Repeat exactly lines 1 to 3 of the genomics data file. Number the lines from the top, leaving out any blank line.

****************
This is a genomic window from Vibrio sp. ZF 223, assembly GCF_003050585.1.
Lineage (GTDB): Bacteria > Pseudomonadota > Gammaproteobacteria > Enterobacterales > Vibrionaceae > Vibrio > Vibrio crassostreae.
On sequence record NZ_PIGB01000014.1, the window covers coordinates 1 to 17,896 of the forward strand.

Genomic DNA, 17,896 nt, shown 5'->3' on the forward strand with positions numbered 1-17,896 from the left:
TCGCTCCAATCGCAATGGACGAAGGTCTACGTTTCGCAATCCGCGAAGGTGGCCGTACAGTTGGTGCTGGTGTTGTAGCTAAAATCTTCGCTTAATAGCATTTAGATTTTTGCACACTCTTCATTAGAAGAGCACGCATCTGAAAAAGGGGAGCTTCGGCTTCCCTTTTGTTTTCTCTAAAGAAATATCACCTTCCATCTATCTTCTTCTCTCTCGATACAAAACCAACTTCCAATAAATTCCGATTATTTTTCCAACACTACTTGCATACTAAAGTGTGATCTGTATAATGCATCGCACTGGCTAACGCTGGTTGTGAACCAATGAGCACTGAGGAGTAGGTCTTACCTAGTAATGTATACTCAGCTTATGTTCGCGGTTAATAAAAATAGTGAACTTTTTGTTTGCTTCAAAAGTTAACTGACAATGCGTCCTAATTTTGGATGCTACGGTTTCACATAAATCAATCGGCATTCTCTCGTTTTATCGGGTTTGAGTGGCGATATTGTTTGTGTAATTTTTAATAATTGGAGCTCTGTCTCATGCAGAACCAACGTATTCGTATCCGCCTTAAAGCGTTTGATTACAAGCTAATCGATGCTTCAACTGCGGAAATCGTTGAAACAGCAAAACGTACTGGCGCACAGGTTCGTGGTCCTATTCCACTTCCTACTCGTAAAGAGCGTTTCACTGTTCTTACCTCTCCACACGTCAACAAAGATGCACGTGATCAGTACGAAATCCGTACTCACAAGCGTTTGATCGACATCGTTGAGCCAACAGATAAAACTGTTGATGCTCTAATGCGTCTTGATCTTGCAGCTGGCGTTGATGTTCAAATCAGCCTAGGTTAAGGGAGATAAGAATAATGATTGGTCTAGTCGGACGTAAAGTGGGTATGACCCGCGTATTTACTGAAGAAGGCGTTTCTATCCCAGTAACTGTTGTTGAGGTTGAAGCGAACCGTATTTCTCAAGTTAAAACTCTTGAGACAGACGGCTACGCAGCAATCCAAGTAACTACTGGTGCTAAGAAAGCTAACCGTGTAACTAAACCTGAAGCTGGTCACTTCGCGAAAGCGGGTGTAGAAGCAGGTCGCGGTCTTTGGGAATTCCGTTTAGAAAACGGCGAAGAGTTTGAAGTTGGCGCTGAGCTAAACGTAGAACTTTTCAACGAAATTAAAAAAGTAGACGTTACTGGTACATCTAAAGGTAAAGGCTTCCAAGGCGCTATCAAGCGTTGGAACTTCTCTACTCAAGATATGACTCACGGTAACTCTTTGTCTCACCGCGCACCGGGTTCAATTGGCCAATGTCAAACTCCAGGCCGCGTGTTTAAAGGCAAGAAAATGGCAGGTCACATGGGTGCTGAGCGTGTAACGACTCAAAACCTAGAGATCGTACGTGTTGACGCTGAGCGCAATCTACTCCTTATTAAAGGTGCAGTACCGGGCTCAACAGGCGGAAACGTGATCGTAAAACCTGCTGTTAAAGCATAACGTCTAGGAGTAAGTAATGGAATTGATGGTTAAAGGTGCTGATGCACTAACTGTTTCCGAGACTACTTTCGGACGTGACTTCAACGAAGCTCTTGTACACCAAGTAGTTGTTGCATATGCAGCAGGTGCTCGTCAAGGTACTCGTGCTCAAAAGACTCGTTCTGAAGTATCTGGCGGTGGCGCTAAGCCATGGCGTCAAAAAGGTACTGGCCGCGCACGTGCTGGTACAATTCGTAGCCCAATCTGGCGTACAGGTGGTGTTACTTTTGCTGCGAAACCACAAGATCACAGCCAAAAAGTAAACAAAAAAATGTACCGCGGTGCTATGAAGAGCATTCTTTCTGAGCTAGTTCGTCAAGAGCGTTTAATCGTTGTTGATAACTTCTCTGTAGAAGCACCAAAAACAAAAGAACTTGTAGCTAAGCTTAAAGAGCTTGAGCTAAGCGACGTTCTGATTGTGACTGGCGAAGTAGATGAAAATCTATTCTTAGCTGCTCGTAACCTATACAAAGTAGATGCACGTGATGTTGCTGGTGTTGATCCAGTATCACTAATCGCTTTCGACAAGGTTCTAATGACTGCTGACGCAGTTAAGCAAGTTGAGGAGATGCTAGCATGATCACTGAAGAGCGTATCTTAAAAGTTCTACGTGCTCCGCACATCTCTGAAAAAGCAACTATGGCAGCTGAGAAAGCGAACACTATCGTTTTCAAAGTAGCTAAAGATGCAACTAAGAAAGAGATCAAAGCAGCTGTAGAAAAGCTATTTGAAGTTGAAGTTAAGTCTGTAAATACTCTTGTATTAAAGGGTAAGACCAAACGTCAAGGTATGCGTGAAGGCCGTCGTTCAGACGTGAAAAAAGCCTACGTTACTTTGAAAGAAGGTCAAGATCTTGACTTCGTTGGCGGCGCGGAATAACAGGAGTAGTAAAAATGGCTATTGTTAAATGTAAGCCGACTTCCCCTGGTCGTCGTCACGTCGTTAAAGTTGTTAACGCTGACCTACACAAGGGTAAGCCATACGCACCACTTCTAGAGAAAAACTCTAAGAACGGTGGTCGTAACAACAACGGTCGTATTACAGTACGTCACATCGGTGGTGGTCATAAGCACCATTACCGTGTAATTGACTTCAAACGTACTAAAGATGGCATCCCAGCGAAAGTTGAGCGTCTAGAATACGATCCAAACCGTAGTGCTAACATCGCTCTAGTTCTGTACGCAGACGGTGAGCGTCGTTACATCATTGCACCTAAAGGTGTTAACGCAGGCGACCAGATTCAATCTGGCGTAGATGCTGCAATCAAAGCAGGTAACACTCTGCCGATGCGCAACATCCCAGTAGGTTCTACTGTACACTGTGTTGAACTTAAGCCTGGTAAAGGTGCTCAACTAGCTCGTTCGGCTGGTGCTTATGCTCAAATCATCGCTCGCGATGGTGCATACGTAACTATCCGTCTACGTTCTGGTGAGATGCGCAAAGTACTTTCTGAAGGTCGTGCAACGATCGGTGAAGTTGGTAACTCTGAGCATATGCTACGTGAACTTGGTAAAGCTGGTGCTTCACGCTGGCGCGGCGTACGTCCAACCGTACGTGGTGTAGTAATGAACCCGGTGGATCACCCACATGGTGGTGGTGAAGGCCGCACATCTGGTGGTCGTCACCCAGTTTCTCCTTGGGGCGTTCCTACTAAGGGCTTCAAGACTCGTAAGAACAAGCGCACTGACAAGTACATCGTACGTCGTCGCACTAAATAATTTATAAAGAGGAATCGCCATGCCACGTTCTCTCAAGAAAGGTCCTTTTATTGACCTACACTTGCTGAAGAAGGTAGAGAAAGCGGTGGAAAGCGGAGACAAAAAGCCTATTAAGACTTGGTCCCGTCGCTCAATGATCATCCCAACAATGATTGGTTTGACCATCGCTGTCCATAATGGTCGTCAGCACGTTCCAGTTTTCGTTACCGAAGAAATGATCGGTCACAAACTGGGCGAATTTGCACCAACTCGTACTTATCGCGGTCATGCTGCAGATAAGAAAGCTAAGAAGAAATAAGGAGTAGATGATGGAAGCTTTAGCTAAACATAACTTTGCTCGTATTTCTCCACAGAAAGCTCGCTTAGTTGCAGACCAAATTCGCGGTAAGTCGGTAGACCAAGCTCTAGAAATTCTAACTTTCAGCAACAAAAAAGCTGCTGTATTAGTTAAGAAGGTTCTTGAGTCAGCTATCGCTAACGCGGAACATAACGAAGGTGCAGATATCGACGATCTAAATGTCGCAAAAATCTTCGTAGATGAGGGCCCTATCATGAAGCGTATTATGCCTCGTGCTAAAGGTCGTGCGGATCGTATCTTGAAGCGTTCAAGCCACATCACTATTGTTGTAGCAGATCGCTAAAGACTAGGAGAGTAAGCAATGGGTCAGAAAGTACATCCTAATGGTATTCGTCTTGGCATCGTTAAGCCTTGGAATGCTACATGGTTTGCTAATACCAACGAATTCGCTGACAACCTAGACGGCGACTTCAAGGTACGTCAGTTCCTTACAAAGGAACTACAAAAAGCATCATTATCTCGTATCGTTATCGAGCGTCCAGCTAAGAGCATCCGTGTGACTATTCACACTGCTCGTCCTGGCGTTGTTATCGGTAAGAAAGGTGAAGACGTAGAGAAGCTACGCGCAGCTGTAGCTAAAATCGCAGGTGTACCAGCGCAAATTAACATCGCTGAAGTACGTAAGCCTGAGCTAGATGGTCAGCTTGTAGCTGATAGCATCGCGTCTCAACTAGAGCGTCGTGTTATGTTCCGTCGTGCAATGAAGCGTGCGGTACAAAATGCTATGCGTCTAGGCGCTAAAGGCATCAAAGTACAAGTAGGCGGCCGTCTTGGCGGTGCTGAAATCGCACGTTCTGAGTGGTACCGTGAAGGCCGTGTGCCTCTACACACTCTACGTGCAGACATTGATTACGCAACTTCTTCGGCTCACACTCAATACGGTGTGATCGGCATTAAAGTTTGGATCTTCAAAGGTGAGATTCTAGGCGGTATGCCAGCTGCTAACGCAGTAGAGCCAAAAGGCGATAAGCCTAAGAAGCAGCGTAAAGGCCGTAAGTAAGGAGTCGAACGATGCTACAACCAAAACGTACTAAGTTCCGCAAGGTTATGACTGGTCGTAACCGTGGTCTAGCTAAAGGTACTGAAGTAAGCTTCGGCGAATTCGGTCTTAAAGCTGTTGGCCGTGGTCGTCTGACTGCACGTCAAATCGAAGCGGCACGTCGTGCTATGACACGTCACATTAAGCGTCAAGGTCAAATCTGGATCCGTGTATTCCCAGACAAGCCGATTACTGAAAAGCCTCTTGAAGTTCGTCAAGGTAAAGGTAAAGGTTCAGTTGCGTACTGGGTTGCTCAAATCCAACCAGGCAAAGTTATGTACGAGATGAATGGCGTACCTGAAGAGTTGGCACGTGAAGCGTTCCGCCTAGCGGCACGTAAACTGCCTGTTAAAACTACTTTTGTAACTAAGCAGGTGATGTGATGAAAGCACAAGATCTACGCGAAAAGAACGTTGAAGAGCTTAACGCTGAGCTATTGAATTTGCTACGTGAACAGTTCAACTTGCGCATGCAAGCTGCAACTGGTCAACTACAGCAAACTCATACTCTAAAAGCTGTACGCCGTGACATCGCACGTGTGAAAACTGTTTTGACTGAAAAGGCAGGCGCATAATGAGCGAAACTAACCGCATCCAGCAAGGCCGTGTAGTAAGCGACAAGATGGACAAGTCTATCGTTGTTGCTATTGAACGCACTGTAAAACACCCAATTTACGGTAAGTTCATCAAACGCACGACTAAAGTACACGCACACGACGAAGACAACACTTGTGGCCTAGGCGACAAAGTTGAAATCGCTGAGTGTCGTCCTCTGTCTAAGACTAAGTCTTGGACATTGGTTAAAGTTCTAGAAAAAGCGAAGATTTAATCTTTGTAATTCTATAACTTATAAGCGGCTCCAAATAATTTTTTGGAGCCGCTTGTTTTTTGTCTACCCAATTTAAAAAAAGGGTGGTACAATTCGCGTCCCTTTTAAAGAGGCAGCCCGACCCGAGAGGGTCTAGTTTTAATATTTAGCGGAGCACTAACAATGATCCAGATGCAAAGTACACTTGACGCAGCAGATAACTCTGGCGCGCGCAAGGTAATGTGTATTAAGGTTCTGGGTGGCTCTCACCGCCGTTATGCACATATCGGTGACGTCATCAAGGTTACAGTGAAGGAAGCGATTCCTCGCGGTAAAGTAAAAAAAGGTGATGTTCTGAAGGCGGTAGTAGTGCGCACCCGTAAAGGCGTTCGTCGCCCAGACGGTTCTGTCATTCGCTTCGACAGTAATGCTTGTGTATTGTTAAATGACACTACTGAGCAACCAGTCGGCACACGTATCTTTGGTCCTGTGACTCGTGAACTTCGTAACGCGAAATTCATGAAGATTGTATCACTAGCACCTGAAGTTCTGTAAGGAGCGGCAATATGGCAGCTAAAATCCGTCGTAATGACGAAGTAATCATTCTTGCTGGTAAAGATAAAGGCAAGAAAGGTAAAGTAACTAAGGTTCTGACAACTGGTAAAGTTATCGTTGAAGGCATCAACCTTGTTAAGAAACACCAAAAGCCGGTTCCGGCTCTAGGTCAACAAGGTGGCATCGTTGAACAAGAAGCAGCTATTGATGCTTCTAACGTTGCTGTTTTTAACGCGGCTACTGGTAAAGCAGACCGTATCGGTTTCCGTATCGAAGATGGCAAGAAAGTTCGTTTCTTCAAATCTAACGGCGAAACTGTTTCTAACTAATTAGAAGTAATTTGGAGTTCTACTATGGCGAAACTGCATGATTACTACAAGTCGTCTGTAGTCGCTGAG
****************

This is a genomic window from Vibrio sp. ZF 223, assembly GCF_003050585.1.
Lineage (GTDB): Bacteria > Pseudomonadota > Gammaproteobacteria > Enterobacterales > Vibrionaceae > Vibrio > Vibrio crassostreae.
On sequence record NZ_PIGB01000014.1, the window covers coordinates 1 to 17,896 of the forward strand.